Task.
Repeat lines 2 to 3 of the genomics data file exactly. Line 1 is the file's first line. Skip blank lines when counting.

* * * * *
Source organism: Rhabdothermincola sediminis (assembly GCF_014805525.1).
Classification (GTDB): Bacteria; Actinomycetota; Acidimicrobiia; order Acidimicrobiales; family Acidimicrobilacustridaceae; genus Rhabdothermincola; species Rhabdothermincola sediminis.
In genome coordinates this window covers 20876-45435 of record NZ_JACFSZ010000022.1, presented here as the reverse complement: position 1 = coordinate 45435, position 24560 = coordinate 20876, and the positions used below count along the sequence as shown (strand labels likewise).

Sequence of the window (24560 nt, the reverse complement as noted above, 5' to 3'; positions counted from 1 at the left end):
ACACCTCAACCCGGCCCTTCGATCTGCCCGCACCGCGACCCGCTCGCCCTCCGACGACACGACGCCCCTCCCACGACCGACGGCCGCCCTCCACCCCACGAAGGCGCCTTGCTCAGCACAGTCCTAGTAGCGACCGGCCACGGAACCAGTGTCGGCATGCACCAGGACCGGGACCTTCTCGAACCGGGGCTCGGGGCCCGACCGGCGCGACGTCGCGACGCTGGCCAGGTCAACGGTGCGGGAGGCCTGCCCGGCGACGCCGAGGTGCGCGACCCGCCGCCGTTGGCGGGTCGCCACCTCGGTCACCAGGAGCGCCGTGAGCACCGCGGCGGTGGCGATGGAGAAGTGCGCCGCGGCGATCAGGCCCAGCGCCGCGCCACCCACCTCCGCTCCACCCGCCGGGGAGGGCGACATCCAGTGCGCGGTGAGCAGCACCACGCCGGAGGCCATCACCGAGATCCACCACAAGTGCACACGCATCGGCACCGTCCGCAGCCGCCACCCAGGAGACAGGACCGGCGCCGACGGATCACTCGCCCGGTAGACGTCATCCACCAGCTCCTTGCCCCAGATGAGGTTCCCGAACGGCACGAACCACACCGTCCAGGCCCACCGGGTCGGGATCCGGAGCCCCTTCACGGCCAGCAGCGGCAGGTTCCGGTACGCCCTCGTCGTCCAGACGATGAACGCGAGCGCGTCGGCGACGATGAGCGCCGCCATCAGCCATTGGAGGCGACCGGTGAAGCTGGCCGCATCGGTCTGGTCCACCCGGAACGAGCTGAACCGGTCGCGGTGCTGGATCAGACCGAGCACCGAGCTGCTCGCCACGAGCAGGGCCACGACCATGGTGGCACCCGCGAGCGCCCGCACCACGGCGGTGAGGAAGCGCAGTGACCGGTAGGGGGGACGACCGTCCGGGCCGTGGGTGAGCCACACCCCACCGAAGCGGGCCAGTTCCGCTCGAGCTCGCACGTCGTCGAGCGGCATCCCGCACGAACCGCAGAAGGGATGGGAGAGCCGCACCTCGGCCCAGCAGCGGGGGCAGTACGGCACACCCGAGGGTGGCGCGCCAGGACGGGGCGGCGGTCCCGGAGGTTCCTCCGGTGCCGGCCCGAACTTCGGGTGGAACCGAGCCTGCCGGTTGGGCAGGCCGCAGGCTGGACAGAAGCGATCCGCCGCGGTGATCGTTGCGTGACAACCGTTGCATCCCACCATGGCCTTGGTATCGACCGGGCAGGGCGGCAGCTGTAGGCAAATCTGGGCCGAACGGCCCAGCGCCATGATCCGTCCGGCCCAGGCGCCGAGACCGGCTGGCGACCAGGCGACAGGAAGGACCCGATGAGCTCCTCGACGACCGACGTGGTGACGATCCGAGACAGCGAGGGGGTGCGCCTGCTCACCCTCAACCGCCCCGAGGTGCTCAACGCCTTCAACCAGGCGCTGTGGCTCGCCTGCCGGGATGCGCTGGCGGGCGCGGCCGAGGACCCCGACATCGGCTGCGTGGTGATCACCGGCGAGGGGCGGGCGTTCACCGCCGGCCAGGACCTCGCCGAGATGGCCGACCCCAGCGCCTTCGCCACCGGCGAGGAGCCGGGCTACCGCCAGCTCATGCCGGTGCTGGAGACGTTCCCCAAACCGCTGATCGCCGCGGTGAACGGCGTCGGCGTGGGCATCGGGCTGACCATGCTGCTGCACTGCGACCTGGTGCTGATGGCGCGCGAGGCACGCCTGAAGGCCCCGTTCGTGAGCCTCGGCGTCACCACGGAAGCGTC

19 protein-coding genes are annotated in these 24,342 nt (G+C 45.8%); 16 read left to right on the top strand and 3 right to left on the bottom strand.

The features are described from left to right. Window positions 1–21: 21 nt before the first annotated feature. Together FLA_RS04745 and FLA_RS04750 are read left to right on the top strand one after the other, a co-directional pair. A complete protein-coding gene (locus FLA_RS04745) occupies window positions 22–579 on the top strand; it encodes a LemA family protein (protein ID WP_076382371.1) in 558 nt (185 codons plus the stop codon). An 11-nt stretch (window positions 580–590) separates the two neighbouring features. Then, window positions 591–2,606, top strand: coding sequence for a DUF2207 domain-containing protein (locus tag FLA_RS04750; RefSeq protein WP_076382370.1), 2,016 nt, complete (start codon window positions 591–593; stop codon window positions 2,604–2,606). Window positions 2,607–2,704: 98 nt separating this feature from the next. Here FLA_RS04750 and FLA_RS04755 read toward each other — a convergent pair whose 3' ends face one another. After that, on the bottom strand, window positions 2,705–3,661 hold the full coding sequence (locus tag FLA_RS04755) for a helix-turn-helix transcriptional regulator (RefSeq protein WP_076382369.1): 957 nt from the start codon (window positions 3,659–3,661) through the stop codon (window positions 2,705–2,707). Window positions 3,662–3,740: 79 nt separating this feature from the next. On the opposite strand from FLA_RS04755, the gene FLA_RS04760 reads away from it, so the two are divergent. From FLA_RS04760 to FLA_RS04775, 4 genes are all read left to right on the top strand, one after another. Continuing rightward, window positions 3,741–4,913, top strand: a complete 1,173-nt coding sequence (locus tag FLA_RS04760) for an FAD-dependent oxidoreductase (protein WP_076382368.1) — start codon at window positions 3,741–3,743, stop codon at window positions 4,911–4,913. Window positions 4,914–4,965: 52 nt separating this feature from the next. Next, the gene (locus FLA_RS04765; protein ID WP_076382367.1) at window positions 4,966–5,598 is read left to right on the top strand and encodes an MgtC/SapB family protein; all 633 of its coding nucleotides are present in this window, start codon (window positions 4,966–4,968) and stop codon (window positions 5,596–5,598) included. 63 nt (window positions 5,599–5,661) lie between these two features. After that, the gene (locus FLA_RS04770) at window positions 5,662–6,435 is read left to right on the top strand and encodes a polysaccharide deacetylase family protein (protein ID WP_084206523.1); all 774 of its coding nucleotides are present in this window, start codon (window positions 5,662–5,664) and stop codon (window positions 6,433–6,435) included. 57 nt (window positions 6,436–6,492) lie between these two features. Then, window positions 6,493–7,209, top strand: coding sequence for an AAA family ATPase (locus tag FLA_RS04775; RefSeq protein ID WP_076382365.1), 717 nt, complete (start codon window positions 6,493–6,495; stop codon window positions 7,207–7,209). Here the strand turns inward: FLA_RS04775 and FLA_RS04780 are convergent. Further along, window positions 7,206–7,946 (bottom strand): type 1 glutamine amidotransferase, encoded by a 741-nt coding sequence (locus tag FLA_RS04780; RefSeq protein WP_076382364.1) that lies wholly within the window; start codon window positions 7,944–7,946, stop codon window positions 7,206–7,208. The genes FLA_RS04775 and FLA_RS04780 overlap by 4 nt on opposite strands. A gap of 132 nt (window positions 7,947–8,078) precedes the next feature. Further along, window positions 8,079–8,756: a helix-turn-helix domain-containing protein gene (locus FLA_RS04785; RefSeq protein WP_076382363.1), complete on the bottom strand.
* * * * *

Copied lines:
Classification (GTDB): Bacteria; Actinomycetota; Acidimicrobiia; order Acidimicrobiales; family Acidimicrobilacustridaceae; genus Rhabdothermincola; species Rhabdothermincola sediminis.
In genome coordinates this window covers 20876-45435 of record NZ_JACFSZ010000022.1, presented here as the reverse complement: position 1 = coordinate 45435, position 24560 = coordinate 20876, and the positions used below count along the sequence as shown (strand labels likewise).